Can leader development happen without a formalized system for leadership development? In short, it can, however, it will not provide the results desired. Leader development is the expansion of a person’s capacity to be effective in leadership roles and processes (Van Velsor et al., 2010). A common misconception is that some people are leaders and others are not, and so the assumption is that leader development must begin with assessing who is and is not a leader, placing classifications on them, and then funneling those classified as leaders through a process of development. Everyone leads in one capacity or another (Van Velsor et al., 2010). As a disciple of Christ, his final words to go and make disciples (Mt. 28:19-20) was not simply directed at an elect group of people who qualified for leadership, it was directed at everyone who is his disciple. So, rather than classifying individuals as leaders and nonleaders, approach leader development with the assumption that everyone can learn and grow in ways that make them more effective as leaders (Van Velsor et al., 2010).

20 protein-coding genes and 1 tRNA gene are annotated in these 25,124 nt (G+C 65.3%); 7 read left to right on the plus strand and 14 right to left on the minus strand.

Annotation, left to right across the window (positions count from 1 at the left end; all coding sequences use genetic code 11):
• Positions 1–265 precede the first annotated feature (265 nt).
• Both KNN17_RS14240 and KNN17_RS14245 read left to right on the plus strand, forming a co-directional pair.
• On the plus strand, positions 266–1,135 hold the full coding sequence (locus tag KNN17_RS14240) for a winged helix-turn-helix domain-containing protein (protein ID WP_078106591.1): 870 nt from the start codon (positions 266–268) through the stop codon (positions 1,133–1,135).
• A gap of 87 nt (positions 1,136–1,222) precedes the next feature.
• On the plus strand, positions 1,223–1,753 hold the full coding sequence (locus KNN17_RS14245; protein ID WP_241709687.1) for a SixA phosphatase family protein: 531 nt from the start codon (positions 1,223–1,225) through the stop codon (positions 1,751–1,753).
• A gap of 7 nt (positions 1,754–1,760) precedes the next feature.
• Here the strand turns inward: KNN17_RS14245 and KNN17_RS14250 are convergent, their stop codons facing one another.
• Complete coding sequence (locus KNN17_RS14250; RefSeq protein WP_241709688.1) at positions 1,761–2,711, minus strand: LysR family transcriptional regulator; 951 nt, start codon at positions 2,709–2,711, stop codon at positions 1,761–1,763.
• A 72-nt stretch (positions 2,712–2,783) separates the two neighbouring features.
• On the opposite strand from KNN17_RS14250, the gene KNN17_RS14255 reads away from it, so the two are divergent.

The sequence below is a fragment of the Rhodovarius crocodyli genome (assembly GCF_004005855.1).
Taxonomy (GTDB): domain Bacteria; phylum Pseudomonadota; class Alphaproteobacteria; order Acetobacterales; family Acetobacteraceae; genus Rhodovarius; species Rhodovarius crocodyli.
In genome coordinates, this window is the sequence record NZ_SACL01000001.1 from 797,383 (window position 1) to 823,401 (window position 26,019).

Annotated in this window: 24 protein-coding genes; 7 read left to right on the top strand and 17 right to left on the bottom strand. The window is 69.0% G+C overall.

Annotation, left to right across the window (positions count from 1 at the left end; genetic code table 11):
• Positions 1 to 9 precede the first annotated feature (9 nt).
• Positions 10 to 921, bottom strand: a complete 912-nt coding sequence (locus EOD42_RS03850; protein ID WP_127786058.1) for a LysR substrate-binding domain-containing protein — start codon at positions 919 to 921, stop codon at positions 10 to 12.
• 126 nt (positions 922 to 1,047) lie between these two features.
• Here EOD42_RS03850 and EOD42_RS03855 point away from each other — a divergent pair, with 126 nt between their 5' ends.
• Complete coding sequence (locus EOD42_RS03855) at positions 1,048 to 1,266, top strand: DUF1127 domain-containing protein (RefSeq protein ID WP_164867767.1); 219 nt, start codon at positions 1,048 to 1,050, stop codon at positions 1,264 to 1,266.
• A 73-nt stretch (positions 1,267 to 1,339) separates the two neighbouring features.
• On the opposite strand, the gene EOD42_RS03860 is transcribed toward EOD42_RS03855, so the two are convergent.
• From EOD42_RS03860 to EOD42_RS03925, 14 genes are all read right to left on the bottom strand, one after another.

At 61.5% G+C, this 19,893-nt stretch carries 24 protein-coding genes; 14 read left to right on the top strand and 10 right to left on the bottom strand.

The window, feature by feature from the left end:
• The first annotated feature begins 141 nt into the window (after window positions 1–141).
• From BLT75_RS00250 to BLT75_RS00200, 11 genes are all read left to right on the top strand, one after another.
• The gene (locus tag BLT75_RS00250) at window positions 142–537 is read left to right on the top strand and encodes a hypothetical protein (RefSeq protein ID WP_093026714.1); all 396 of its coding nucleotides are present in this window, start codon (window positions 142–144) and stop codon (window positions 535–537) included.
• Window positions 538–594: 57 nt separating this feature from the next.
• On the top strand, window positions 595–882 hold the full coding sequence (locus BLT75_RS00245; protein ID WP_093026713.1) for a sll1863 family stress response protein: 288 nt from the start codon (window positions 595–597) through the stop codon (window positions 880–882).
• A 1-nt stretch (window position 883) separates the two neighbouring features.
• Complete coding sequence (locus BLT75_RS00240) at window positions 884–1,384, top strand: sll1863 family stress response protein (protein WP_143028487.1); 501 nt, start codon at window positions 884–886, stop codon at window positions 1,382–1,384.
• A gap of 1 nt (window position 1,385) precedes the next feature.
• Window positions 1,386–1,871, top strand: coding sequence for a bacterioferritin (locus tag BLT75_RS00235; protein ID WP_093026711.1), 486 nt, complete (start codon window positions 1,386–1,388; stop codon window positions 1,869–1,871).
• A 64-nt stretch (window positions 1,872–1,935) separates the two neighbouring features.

In my own experience in training leaders, I have been a part of systems that developed skills and abilities in the context of leadership but did not provide an intentional, systematic approach to leader development itself. The results were successful in the skill and ability growth, and leader development occurred, but it occurred with haphazard results that were inconsistent. The main elements of leader development, assessment, challenge, and support, were present (Van Velsor et al., 2010), however, the focus was on the skills, not on the individuals as leaders. In order to have consistent results in leader development, the system must be intentional about desired outcomes and consistent in the application for all individuals.
Van Velsor, E., McCauley, C. D., Ruderman, M. N., & Center for Creative Leadership (Eds.). (2010). The Center for Creative Leadership handbook of leadership development (3rd ed). San Francisco: Jossey-Bass.